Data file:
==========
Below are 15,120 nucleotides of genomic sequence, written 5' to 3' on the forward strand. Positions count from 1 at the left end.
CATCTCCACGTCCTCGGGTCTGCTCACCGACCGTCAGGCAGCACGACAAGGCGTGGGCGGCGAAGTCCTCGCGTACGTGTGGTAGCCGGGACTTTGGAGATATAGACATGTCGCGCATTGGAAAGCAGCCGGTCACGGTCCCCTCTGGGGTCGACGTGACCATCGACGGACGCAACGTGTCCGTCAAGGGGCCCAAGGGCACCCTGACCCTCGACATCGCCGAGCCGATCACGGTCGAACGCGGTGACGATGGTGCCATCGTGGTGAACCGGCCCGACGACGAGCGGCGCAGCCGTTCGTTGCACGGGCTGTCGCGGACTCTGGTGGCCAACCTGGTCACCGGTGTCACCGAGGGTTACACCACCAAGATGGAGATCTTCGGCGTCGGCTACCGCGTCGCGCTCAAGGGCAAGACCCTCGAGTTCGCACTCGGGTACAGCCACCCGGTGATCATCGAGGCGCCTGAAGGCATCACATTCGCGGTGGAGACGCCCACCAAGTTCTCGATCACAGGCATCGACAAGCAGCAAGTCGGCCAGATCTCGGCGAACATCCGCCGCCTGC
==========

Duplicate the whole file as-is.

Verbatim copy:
Below are 15,120 nucleotides of genomic sequence, written 5' to 3' on the forward strand. Positions count from 1 at the left end.
CATCTCCACGTCCTCGGGTCTGCTCACCGACCGTCAGGCAGCACGACAAGGCGTGGGCGGCGAAGTCCTCGCGTACGTGTGGTAGCCGGGACTTTGGAGATATAGACATGTCGCGCATTGGAAAGCAGCCGGTCACGGTCCCCTCTGGGGTCGACGTGACCATCGACGGACGCAACGTGTCCGTCAAGGGGCCCAAGGGCACCCTGACCCTCGACATCGCCGAGCCGATCACGGTCGAACGCGGTGACGATGGTGCCATCGTGGTGAACCGGCCCGACGACGAGCGGCGCAGCCGTTCGTTGCACGGGCTGTCGCGGACTCTGGTGGCCAACCTGGTCACCGGTGTCACCGAGGGTTACACCACCAAGATGGAGATCTTCGGCGTCGGCTACCGCGTCGCGCTCAAGGGCAAGACCCTCGAGTTCGCACTCGGGTACAGCCACCCGGTGATCATCGAGGCGCCTGAAGGCATCACATTCGCGGTGGAGACGCCCACCAAGTTCTCGATCACAGGCATCGACAAGCAGCAAGTCGGCCAGATCTCGGCGAACATCCGCCGCCTGC